Adjustable Flameproof Steel Welding Table



  • Retractable edge guides and five stop positions allow for a large number of angle and weld positions
  • Four slots in the tabletop help keep the welding surface cooler and provide additional places to clamp down welding material
  • Tabletop tilts 90 degrees left and right with five stop positions to keep the tabletop locked into place
  • Disassemble with ease for portability
  • Tabletop measures 30″ L x 20″ W x 1″ D
  • Tabletop area with guides 30.75″ L x 20.75″ W x 2″ D
  • Overall height of 33 inches
  • Legs open to 23 inches deep
  • Overall measurements when ready to use: 30″ W x 23″ D x 33″ H
  • 330 lbs. weight capacity

200 in stock


Make welding a simple job with the Pro-Series Flameproof Adjustable Steel Welding Table.

Standing a comfortable back-saving 33 inches high, the Adjustable Steel Welding Table features five stop positions that firmly keep the table top in place when parallel to the floor or tipped 45 or 90 degrees to the right or left. The heavy-duty trestle-style metal frame can hold up to 330 pounds, providing a safe and steady work surface to weld parts and components. The frame design makes it easy to take down and set up, so the Steel Welding Table is easy to move where it is needed. Four separate slots on the 14-gauge zinc plated top make it easy to clamp your welding material directly to the table and help to keep the surface cooler when welding. Two retractable edge guides serve as a fence or provide additional areas for clamping.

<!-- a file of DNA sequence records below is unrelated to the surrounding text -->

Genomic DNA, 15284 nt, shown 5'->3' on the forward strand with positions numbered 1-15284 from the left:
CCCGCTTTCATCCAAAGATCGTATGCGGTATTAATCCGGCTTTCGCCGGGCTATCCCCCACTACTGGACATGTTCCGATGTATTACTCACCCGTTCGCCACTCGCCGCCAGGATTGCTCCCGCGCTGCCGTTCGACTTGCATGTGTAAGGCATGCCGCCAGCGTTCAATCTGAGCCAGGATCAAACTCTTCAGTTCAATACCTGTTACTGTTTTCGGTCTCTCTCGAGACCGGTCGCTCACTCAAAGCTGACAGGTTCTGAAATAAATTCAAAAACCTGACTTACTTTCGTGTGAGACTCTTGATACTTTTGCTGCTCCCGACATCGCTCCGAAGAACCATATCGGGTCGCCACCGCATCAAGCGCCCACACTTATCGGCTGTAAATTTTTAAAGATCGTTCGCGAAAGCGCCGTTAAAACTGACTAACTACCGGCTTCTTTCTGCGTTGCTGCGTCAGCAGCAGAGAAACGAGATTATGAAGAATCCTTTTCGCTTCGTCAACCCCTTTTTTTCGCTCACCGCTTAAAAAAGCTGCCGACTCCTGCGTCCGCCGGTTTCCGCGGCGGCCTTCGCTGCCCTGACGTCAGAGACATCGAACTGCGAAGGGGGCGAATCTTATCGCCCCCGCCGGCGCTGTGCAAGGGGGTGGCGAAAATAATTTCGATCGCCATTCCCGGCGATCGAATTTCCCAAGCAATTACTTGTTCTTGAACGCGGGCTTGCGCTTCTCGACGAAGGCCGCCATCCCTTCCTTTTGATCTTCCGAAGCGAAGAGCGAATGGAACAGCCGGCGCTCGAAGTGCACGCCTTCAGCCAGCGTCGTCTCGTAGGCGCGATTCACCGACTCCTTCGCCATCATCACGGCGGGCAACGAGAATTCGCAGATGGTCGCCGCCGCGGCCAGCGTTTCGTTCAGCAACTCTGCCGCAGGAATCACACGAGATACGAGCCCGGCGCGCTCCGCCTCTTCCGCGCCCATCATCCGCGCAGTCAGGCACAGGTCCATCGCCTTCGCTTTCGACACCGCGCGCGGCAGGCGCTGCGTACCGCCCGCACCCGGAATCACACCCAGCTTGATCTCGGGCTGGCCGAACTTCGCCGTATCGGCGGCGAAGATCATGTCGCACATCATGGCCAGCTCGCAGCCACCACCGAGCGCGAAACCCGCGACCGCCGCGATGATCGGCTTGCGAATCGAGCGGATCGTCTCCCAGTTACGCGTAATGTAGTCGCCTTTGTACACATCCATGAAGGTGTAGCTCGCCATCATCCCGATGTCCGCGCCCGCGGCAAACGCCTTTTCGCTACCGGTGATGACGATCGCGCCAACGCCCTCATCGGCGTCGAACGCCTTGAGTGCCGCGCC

Item # WDTB

I will try to provide you with a general overview of how to use a welder. But you should know that specific steps may vary depending on the type of welder and the welding process. I suggest you refer to the manufacturer’s instructions before attempting any welding tasks.

I will share with you some basic steps for using a welder:

First, I always wear appropriate Personal Protective Equipment ( also known as PPE). This includes a welding helmet with a darkened lens, welding gloves, welding apron, and safety glasses. Next, make sure you have a well-ventilated area, or use proper ventilation equipment. This will help to avoid inhaling harmful fumes.
Do not have any flammable or combustible materials from the welding area.
Ensure proper grounding of the welding equipment to prevent electrical hazards.

Inspect the welding equipment, cables, and connections for any damage or loose parts.
Choose the appropriate type and size of welding electrode or wire based on the material you are welding and the welding process you’re using.
In addition, clean the workpiece to remove any rust or paint that may affect the quality of the weld.
Most importantly, set up your workpiece securely using clamps or fixtures to ensure stability during the welding process.

Connect the welding machine to a suitable power source, ensuring it matches the specifications of the welder.
Adjust the welding machine settings according to the type and thickness of the material you are welding. This may include selecting the appropriate current, voltage, and wire speed settings.

Position yourself in a comfortable and stable stance with a clear view of the weld area.
At this point, hold the welding torch or electrode holder with a firm grip and steady hands.
Maintain the correct distance between the welding arc and the workpiece, usually around 1/8 to 3/8 of an inch.
Trigger the welding arc by striking an arc (for stick welding) or pressing the trigger button (for MIG or TIG welding).
Move the welding torch or electrode steadily along the joint, maintaining a consistent speed and angle.
Lastly, ensure proper penetration and fusion between the base metal and the filler material.


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